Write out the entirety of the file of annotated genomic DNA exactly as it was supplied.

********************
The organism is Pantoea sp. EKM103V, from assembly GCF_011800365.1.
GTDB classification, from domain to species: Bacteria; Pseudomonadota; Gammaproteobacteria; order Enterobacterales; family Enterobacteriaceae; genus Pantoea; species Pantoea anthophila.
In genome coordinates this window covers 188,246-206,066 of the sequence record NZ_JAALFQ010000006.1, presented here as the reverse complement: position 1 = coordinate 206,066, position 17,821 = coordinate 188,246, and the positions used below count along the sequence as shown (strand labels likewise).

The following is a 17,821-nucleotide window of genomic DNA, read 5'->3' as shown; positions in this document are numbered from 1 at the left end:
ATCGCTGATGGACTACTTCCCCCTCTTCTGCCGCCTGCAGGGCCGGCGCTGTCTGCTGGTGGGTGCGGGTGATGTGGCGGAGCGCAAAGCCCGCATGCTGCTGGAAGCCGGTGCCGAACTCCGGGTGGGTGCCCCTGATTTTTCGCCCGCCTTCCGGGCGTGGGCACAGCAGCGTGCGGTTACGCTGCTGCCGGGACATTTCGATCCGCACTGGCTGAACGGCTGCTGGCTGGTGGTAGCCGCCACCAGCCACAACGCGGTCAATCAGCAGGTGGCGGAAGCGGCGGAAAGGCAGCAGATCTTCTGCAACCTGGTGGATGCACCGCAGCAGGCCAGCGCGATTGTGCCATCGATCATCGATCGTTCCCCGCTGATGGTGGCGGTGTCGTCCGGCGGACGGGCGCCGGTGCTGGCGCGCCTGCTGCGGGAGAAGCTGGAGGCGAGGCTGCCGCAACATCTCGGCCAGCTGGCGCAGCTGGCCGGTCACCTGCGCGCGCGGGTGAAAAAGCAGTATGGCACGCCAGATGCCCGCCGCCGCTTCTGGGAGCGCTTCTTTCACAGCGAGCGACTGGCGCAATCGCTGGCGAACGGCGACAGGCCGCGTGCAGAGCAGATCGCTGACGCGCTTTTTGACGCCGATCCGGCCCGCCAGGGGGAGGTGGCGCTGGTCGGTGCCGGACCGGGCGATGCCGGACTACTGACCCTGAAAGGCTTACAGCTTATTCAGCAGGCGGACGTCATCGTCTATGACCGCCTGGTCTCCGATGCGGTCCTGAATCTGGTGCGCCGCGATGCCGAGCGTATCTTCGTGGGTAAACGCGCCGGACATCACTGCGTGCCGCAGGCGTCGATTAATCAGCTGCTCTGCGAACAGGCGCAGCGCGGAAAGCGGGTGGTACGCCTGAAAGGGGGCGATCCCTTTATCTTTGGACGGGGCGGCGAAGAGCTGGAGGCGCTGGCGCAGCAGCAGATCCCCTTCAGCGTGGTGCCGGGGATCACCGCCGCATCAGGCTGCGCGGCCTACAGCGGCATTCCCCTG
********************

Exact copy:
The organism is Pantoea sp. EKM103V, from assembly GCF_011800365.1.
GTDB classification, from domain to species: Bacteria; Pseudomonadota; Gammaproteobacteria; order Enterobacterales; family Enterobacteriaceae; genus Pantoea; species Pantoea anthophila.
In genome coordinates this window covers 188,246-206,066 of the sequence record NZ_JAALFQ010000006.1, presented here as the reverse complement: position 1 = coordinate 206,066, position 17,821 = coordinate 188,246, and the positions used below count along the sequence as shown (strand labels likewise).

The following is a 17,821-nucleotide window of genomic DNA, read 5'->3' as shown; positions in this document are numbered from 1 at the left end:
ATCGCTGATGGACTACTTCCCCCTCTTCTGCCGCCTGCAGGGCCGGCGCTGTCTGCTGGTGGGTGCGGGTGATGTGGCGGAGCGCAAAGCCCGCATGCTGCTGGAAGCCGGTGCCGAACTCCGGGTGGGTGCCCCTGATTTTTCGCCCGCCTTCCGGGCGTGGGCACAGCAGCGTGCGGTTACGCTGCTGCCGGGACATTTCGATCCGCACTGGCTGAACGGCTGCTGGCTGGTGGTAGCCGCCACCAGCCACAACGCGGTCAATCAGCAGGTGGCGGAAGCGGCGGAAAGGCAGCAGATCTTCTGCAACCTGGTGGATGCACCGCAGCAGGCCAGCGCGATTGTGCCATCGATCATCGATCGTTCCCCGCTGATGGTGGCGGTGTCGTCCGGCGGACGGGCGCCGGTGCTGGCGCGCCTGCTGCGGGAGAAGCTGGAGGCGAGGCTGCCGCAACATCTCGGCCAGCTGGCGCAGCTGGCCGGTCACCTGCGCGCGCGGGTGAAAAAGCAGTATGGCACGCCAGATGCCCGCCGCCGCTTCTGGGAGCGCTTCTTTCACAGCGAGCGACTGGCGCAATCGCTGGCGAACGGCGACAGGCCGCGTGCAGAGCAGATCGCTGACGCGCTTTTTGACGCCGATCCGGCCCGCCAGGGGGAGGTGGCGCTGGTCGGTGCCGGACCGGGCGATGCCGGACTACTGACCCTGAAAGGCTTACAGCTTATTCAGCAGGCGGACGTCATCGTCTATGACCGCCTGGTCTCCGATGCGGTCCTGAATCTGGTGCGCCGCGATGCCGAGCGTATCTTCGTGGGTAAACGCGCCGGACATCACTGCGTGCCGCAGGCGTCGATTAATCAGCTGCTCTGCGAACAGGCGCAGCGCGGAAAGCGGGTGGTACGCCTGAAAGGGGGCGATCCCTTTATCTTTGGACGGGGCGGCGAAGAGCTGGAGGCGCTGGCGCAGCAGCAGATCCCCTTCAGCGTGGTGCCGGGGATCACCGCCGCATCAGGCTGCGCGGCCTACAGCGGCATTCCCCTG